STRATEGIES FOR SUCCESS
Job interviews are one of life’s most stressful situations. Here careers strategist and leading British careers author, John Lees, offers his advice on how to succeed at interviews.
‘Selection procedures have got more complicated and more extended, so preparation is key. Because most graduates don’t have good CVs there is far more trawling that goes on. The first ‘sift’ or rounds of interviews are very much a case of just looking at people and if you are not getting positive messages across and you are not coming over as enthusiastic in the first five minutes you are probably never going to get there.’
- ‘If someone has an interview and is panicking, my normal reply is to take two steps back. First thing to do is find out what you have already done right; what information you have already submitted has got you that all important interview? A lot of graduates have no idea what is already working for them.
- ‘The second thing is to do twice as much homework as you think is necessary on the company and the role, so you have a working checklist in your head of what you think this employer is really looking for.
‘These are the only two bits of preparation that really matter, the rest about what to wear, or how to sound, is really the polish. The core is what are they looking for? And have you got short, readily available answers and examples that match what they are looking for, with some real evidence of achievement.’
THE APPRENTICE TRAP
‘Too many graduates concentrate on their behaviour and not on the content of what they are presenting. All you ever see on The Apprentice TV series is people telling Sir Alan Sugar "I am the greatest", what they never show you is people saying "and here is evidence of something I have actually done that proves I’m the greatest. Let me tell you how I did it and what I actually achieved." So The Apprentice Trap is where you get people coming up with a fantastic list of adjectives, whereas what is much more important is talking about actual experiences, that is what employees really want to know.’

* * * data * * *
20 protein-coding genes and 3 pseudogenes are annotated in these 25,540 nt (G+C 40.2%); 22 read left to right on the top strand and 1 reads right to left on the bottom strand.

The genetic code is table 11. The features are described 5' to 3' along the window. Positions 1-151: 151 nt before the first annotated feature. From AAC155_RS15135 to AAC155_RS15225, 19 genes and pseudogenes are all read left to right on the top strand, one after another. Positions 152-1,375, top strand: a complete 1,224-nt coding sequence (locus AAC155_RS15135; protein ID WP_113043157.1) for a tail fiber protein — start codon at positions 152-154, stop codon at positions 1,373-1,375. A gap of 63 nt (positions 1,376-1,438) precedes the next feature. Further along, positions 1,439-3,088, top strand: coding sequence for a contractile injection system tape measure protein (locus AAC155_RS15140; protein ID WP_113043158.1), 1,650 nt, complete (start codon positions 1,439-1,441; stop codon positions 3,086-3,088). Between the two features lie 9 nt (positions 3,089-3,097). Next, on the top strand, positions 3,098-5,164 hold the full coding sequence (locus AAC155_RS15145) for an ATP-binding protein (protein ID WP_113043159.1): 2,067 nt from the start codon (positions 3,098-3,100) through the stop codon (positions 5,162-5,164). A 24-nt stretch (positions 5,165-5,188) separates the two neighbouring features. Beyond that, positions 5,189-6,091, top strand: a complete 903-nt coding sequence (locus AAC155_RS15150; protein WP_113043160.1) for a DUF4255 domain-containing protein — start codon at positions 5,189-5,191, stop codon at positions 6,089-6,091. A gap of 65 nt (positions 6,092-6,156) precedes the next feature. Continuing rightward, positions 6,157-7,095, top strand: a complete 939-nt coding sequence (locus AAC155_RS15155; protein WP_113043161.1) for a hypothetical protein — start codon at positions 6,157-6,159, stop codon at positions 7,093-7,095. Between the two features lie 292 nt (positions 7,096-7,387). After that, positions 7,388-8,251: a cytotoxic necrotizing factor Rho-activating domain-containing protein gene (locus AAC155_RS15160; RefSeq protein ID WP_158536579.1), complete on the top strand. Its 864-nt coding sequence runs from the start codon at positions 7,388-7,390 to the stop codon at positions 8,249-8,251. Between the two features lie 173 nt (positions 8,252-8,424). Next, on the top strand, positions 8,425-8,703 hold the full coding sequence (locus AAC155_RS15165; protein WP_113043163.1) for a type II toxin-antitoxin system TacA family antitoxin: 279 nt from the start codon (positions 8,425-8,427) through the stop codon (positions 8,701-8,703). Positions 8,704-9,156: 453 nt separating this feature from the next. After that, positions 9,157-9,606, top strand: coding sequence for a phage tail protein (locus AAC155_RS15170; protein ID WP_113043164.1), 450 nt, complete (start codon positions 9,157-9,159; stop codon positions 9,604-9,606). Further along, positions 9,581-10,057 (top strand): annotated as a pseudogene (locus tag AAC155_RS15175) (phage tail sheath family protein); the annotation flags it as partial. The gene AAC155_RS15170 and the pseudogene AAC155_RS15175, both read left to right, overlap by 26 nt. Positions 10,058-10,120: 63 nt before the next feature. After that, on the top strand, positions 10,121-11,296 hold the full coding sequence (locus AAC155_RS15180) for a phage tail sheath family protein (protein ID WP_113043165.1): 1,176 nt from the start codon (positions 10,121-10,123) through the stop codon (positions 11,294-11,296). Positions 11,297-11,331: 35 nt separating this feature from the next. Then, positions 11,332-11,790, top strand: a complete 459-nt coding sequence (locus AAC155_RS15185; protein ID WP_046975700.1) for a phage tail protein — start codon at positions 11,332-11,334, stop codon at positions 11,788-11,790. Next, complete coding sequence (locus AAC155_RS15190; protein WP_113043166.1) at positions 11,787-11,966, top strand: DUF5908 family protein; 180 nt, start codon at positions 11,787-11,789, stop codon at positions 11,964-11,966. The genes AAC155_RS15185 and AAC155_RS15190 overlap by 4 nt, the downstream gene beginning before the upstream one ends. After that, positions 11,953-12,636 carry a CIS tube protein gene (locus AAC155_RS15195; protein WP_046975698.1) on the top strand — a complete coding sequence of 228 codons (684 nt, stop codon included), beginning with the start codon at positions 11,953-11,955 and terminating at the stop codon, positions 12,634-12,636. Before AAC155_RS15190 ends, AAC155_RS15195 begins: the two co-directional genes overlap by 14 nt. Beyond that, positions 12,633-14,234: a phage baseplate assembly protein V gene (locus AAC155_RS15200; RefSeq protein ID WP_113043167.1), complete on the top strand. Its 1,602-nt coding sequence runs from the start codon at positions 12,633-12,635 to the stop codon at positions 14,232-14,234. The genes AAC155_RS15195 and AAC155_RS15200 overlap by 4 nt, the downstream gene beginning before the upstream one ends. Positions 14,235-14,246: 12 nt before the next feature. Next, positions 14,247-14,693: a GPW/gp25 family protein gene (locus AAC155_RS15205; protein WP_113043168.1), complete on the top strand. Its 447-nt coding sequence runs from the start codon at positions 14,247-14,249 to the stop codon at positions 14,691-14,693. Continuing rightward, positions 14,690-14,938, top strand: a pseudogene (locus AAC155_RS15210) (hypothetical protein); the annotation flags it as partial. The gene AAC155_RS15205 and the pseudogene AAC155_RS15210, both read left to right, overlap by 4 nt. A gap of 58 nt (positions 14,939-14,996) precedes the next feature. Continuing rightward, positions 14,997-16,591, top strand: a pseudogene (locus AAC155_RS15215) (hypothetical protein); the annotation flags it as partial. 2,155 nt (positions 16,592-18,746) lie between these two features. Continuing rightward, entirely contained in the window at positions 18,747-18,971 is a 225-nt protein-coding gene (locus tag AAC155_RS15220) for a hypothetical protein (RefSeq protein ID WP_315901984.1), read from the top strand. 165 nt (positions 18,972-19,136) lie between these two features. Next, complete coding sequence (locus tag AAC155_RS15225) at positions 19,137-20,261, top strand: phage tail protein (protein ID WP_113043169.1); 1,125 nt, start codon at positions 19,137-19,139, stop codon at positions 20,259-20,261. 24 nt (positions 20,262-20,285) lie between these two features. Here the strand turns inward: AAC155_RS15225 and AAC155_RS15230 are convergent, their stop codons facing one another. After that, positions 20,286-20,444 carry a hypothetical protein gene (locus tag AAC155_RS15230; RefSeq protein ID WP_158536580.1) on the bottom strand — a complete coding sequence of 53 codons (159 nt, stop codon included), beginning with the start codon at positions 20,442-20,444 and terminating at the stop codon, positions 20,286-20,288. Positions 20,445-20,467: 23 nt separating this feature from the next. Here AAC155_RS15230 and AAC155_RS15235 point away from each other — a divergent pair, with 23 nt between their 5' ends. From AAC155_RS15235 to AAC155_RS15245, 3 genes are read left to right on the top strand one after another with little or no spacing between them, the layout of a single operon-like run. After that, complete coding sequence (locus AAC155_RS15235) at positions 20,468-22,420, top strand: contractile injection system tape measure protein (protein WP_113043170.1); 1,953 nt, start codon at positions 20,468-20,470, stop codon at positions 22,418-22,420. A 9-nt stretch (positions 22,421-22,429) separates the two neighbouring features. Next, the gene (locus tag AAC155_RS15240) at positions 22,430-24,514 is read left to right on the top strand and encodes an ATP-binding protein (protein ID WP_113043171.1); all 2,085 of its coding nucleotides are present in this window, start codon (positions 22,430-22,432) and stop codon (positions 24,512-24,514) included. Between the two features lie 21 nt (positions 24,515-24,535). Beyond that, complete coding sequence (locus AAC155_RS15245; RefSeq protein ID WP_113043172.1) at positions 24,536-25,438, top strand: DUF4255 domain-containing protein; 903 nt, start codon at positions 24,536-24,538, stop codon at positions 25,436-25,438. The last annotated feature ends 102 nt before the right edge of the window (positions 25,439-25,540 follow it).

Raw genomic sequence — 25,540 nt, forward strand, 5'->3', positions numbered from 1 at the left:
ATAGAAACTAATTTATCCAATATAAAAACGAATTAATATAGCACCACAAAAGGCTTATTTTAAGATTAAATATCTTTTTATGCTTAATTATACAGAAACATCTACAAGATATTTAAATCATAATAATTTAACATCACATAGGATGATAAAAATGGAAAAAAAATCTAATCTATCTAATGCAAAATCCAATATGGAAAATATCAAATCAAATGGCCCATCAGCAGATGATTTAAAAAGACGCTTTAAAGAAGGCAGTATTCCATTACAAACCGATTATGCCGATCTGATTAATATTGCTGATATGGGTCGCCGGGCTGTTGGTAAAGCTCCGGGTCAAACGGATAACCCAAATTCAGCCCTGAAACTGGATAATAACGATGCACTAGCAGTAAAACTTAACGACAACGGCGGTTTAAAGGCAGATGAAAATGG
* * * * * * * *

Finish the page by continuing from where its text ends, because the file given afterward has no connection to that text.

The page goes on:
‘All the graduates I see make the mistake of underselling their work experience; they usually park it on page two of their CV. Most employers want to know what you have actualy done and even if it was just a Saturday job, talking about what you learned, and the skills you used is information you should lead with. What most employers are looking for is demonstrated motivation, because every graduate says "I am highly motivated and a self-starter", but that is meaningless. What they are realy looking for is evidence of you actually doing something. Whether it is voluntary work, or organising a trip abroad, or earning money from a holiday job, it does not matter. Just being able to say "I decided to do something and occupied my time fruitfully," that’s the difference between an average and an above average candidate. They want to know you can think and organise your time well.’
‘Get someone to run through an interview with you, asking the kind of questions you know will come up: "why did you take a gap year? Why did you decide to study this subject? What did you do in your holidays?" Park short, positive responses to them all at the back of your mind so you can answer immediately. If you know what you are going to say you can concentrate on getting on with the people in the room and building a relationship with them. Most definitely think about what you will answer if they ask what your weaknesses are because making it up on the spot can be very dangerous. The best answers are about weaknesses that are allowable in a work context, such as being a perfectionist. That’s just another way of representing a strength.’
‘You should go into every job interview as if it is the most important in the world; throw yourself into it 100 per cent. If you don’t get it remember there are lots of arbitrary reasons why employers make decisions that have nothing to do with your interview performance.’
John Lees is a leading British career coach and author of the best-selling books, How to Get a Job You’ll Love, Take Control of Your Career, and Why You? CV Messages to Win Jobs. He is a regular contributor to The Times and Guardian and is a columnist for People Management from the CIPD. He is also co-author (with Matthew J. Deluca) of Job Interviews: Top Answers to Tough Questions (McGraw-Hill, £9.99, July 2008).